Last week, as we were preparing for the first camping trip of the summer, I realized that we are in a pretty good place in terms of diabetes organization. I think it is so important to be on top of supplies, current prescriptions and emergency instructions so that when you are blindsided with a 400+ blood sugar reading, or a 40 blood sugar reading, at least you and the people around your type one kiddo can take care of him or her. So what can you do to get organized and stay organized?
1. Have a central location for all of your supplies. It might be a closet, a cabinet, a shelf, a plastic tub …. whatever you can designate as that sacred space for only diabetes-related items. This is where you store everything that is not being carried with your child: pump infusion sets, reservoirs, syringes, insulin pens, alcohol wipes, lancets, test strips, glucagon, batteries, treatments, protein snacks, cake gel, reference materials.
You may choose to keep insulin here as well if the temperature is around 70 degrees. We keep the current bottle on the counter with our daughter’s meter, while unopened vials are stored in the refrigerator.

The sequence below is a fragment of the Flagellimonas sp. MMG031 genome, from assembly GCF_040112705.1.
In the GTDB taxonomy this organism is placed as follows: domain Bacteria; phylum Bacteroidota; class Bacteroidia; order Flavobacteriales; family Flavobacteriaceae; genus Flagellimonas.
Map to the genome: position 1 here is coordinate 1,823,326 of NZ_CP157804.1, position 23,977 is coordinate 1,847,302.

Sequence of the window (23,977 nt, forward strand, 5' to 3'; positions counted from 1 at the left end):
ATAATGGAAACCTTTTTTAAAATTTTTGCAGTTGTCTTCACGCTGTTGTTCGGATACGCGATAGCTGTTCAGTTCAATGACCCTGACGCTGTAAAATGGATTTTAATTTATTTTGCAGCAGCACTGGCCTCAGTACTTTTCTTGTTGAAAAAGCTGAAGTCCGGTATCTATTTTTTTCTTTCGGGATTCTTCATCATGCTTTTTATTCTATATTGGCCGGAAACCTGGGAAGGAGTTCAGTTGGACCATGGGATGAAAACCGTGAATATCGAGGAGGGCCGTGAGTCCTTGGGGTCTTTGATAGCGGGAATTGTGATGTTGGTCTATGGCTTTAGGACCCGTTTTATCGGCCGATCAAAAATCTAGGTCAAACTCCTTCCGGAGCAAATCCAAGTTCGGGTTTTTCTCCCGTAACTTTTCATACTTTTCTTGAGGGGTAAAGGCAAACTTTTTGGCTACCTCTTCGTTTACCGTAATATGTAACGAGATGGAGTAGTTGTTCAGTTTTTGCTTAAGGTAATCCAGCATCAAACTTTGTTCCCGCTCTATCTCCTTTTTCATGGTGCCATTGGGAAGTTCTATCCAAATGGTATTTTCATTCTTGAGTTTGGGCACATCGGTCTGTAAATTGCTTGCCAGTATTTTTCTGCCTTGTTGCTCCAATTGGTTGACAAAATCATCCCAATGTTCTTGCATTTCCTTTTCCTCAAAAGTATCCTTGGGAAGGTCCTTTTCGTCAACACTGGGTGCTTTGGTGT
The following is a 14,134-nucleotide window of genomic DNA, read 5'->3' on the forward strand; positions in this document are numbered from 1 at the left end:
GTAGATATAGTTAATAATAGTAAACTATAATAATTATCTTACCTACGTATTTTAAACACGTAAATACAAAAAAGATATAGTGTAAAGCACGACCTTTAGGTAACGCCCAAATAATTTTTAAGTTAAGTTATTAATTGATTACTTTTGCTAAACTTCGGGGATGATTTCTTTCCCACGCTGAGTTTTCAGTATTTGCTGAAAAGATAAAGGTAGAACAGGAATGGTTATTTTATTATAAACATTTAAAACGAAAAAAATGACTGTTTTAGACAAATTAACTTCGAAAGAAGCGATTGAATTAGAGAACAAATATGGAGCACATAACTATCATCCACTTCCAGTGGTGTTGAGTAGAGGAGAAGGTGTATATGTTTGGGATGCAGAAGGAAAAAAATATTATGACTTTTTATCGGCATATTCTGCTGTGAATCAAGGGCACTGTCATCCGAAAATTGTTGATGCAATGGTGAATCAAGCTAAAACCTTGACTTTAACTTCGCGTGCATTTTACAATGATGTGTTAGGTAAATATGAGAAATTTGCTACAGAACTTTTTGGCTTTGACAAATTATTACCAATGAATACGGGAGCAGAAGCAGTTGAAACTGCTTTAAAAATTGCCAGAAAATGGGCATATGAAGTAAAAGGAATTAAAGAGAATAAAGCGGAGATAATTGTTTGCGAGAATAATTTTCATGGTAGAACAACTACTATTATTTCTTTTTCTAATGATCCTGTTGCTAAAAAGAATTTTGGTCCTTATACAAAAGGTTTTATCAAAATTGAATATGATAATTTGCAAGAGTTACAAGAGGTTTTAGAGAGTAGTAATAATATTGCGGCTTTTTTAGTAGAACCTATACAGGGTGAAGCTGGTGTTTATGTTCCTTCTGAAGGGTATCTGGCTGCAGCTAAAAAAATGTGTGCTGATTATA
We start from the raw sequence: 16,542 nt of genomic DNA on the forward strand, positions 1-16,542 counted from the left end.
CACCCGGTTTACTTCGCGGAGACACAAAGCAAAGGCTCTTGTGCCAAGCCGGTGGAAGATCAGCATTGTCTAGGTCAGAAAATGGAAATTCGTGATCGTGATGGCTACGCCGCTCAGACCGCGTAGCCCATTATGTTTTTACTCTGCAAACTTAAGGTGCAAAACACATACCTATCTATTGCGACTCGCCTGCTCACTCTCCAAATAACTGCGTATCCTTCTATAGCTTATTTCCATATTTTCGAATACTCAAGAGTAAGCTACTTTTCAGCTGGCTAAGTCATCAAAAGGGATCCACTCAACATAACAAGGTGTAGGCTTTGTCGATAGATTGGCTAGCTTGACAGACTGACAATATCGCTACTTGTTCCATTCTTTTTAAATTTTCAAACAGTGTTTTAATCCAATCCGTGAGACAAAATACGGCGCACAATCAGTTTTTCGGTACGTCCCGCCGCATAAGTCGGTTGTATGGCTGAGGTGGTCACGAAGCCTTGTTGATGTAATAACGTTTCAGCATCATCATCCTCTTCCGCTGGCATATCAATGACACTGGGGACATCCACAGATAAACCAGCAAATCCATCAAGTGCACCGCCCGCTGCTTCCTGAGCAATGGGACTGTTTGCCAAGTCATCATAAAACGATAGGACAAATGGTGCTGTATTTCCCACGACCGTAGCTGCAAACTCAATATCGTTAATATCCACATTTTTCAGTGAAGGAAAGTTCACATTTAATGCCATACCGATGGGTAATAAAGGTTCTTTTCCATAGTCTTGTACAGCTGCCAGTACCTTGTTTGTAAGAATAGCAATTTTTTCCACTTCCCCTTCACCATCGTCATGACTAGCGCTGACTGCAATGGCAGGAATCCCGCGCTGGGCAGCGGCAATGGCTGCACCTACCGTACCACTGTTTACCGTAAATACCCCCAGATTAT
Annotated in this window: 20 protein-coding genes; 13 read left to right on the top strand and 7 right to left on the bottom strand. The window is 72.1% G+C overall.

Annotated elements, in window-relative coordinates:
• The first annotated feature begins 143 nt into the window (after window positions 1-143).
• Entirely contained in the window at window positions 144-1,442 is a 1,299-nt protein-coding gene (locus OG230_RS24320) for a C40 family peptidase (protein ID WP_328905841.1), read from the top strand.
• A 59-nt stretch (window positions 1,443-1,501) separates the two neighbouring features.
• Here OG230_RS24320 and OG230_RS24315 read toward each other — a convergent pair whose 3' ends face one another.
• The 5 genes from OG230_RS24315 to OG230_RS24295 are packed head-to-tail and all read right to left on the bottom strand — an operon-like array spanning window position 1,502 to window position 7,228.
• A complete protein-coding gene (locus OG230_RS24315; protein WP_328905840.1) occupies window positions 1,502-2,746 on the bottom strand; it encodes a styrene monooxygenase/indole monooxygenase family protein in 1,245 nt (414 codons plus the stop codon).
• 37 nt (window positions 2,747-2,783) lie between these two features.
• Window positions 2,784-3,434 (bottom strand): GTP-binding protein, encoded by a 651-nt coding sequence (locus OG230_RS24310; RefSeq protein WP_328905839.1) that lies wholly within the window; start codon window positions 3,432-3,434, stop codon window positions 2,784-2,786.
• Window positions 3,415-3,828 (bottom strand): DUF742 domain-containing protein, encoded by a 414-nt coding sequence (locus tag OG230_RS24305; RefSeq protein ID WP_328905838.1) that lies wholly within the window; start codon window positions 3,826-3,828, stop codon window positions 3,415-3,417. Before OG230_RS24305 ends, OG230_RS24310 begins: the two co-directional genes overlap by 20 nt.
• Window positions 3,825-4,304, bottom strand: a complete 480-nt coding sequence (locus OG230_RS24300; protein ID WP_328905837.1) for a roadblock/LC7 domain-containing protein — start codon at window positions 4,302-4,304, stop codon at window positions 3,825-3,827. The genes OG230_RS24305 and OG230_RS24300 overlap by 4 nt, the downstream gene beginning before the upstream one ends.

2. Keep your supplies well-stocked and up-to-date. Both spring and fall (before school starts) I check glucagon kits and make sure they are not expired. When we open the last box of reservoirs, infusion sets or test strips, I immediately order the refill so we always have enough. This is one thing I just do not put off!
3. From our book Type 1 Diabetes and Babysitting: A Parent’s Toolkit, I made a 4×6 notecard from the chapter, What to Carry With You and When. This notecard is posted above our supply shelf, and when we prepare to go on a trip or anywhere an hour away from home, I simply refer to this card to quickly make sure we have everything we need.
4. Have insulin doses updated and easily found. Again, in Type 1 Diabetes and Babysitting: A Parent’s Toolkit there is a place to quickly jot down either pump settings or insulin schedules. This is REALLY handy when you are out of town, have to call the endocrinologist and they ask, “What are your child’s basal rates? Carb ratios?” Help can come much faster when the information is at your fingertips.
Being organized when it comes to diabetes can not only affect your child’s health, but it helps everyone in the family be a part of your child’s care. And THAT is a very good thing ….